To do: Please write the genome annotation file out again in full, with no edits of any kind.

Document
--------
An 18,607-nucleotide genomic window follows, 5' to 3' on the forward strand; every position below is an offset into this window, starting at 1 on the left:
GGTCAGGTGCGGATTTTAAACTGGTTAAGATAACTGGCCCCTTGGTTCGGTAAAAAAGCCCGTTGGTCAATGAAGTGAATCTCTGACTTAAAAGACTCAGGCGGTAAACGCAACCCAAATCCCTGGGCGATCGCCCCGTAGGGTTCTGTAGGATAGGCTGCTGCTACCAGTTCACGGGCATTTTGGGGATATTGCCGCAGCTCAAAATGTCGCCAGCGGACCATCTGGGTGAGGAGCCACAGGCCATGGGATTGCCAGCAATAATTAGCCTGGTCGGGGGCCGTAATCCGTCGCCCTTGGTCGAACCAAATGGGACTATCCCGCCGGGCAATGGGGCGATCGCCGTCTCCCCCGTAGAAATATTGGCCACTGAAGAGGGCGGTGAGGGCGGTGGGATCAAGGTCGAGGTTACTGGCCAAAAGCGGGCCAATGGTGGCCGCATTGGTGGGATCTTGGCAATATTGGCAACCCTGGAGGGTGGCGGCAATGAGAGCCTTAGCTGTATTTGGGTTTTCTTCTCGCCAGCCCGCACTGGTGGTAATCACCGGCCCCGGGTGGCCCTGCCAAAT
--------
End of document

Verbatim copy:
An 18,607-nucleotide genomic window follows, 5' to 3' on the forward strand; every position below is an offset into this window, starting at 1 on the left:
GGTCAGGTGCGGATTTTAAACTGGTTAAGATAACTGGCCCCTTGGTTCGGTAAAAAAGCCCGTTGGTCAATGAAGTGAATCTCTGACTTAAAAGACTCAGGCGGTAAACGCAACCCAAATCCCTGGGCGATCGCCCCGTAGGGTTCTGTAGGATAGGCTGCTGCTACCAGTTCACGGGCATTTTGGGGATATTGCCGCAGCTCAAAATGTCGCCAGCGGACCATCTGGGTGAGGAGCCACAGGCCATGGGATTGCCAGCAATAATTAGCCTGGTCGGGGGCCGTAATCCGTCGCCCTTGGTCGAACCAAATGGGACTATCCCGCCGGGCAATGGGGCGATCGCCGTCTCCCCCGTAGAAATATTGGCCACTGAAGAGGGCGGTGAGGGCGGTGGGATCAAGGTCGAGGTTACTGGCCAAAAGCGGGCCAATGGTGGCCGCATTGGTGGGATCTTGGCAATATTGGCAACCCTGGAGGGTGGCGGCAATGAGAGCCTTAGCTGTATTTGGGTTTTCTTCTCGCCAGCCCGCACTGGTGGTAATCACCGGCCCCGGGTGGCCCTGCCAAAT